The House Appropriations Committee crushed an effort yesterday by Rep. Jack Kemp (R-N.Y.) to add new antiabortion restrictions to the $142.5 million federal family planning program.

The defeat came on a 37-to-16 vote in which nearly all the committee's Democrats and a third of its Republicans approved a substitute that sponsor Richard J. Durbin (D-Ill.) said basically does not alter existing program guidelines but puts them into law.

Under those rules, federally funded family planning clinics may not perform, advocate or advise women to have abortions. But clinic workers can tell a pregnant woman that terminating her pregnancy is an option and can refer her to a nonfederally funded abortion clinic if she desires.

The House panel, after defeating the Kemp move, voted to spell out this interpretation in the committee's report.

Durbin, who said he has a "pro-life" voting record, said his language would strengthen the prohibition against advocacy of abortion by workers in federally funded clinics.

Kemp, with backing from the National Right to Life Committee and other antiabortion groups, had drafted an amendment that, in its latest form, would have barred federally funded clinics from referring women to outside clinics even if they had so requested.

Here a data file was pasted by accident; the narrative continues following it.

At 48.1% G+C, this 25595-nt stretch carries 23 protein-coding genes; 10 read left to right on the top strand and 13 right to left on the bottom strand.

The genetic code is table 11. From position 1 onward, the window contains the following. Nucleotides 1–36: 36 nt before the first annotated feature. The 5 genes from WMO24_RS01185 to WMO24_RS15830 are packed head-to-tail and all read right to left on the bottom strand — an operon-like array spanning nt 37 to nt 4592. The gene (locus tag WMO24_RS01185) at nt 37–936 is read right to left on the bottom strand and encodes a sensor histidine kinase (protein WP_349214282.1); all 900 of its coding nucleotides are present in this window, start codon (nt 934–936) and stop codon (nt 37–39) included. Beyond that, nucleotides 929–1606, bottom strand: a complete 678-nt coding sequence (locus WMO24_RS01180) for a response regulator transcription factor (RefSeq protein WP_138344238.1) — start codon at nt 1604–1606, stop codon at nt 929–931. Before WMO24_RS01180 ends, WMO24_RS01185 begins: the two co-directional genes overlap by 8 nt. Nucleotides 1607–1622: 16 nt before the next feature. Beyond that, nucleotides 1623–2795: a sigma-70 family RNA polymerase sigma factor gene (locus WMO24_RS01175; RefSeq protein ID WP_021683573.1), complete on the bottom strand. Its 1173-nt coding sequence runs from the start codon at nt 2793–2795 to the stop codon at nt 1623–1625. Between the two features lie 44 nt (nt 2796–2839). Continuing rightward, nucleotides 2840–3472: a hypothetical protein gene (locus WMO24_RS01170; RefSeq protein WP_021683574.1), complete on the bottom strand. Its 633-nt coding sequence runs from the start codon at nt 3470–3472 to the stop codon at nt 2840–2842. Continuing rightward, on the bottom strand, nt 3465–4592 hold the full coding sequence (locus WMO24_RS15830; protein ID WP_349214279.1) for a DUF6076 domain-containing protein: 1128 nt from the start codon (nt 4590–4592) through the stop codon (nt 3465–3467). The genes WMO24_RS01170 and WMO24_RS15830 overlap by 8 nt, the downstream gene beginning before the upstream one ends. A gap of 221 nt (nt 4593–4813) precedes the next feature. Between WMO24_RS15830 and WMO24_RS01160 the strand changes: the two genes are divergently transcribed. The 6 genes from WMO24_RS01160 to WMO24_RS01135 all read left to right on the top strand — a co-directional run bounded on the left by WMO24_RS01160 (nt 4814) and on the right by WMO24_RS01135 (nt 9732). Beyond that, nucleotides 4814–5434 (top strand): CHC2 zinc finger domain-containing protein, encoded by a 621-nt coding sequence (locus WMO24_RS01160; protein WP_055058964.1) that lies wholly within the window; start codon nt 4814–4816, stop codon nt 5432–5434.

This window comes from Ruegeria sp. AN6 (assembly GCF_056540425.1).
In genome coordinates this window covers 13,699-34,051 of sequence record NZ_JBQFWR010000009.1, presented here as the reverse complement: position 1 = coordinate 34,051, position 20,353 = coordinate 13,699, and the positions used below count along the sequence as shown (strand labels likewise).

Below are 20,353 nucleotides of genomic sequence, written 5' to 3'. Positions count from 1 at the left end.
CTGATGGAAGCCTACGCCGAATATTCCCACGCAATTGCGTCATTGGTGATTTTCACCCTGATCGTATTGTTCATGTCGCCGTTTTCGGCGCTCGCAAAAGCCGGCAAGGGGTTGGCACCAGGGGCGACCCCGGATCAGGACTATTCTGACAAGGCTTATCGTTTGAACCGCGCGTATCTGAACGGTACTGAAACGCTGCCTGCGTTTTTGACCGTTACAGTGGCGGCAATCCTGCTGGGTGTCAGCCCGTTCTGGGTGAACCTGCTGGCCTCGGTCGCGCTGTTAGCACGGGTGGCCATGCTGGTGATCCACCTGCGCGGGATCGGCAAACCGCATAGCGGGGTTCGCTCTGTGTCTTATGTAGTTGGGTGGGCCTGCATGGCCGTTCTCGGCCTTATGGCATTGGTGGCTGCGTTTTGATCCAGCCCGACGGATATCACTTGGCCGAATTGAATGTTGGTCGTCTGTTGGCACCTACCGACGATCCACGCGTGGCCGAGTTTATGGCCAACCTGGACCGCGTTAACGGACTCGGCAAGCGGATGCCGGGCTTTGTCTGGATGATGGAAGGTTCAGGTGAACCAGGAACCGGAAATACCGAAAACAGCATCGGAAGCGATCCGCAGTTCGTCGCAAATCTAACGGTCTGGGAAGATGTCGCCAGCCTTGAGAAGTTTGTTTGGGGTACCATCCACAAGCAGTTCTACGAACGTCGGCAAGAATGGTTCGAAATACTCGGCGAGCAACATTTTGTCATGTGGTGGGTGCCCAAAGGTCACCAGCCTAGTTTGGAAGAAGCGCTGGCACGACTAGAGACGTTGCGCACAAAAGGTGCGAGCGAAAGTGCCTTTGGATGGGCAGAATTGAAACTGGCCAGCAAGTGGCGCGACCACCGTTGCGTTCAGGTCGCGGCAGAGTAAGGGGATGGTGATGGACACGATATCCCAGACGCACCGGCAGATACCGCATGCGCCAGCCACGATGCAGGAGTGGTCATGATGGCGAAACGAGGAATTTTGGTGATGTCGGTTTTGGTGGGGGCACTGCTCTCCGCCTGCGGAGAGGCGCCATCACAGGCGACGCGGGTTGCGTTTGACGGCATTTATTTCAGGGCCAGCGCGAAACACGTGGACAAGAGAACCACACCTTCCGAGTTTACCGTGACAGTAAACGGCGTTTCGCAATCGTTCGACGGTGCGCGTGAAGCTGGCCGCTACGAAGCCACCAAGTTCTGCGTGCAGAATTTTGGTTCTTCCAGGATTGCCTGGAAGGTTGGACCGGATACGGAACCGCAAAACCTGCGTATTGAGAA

In addition, it would have excluded from the family planning program any organization that, using nonfederal funds at another site, made abortion referrals or performed abortions.

The amendment would have excluded the Planned Parenthood Federation of America, a major participant in the family planning program but which also operates separate clinics with its own funds that perform about 80,000 abortions a year.

Kay James, spokeswoman for the National Right to Life Committee, said the vote for Durbin's measure was a defeat for Kemp. "It's a sham," she said of Durbin's amendment.

William W. Hamilton Jr., director of the Washington office of Planned Parenthood, said, "We're very satisfied. We think it was a clear repudiation of Kemp's amendment."

Kemp had no immediate comment.

The vote came as the Appropriations Committee moved toward passage of a resolution to continue funding for programs whose fiscal 1986 appropriations have not yet been approved.

In addition to Planned Parenthood, opponents of the Kemp amendment include the National Family Planning Association, the American College of Obstetricians and Gynecologists and the American Medical Association. Some opponents believe the measure would interfere with a physician's obligation to inform a patient of all medical options.

Scott Swirling, director of the National Family Planning Association, said he would have preferred a vote on the Kemp amendment because new language, even language intended to restate existing rules, could be distorted when the Department of Health and Human Services writes regulations to implement the law.

Kemp has indicated that he may try to attach his amendment to the continuing resolution on the House floor, although the Appropriations Committee sometimes brings such measures up under rules that preclude floor amendments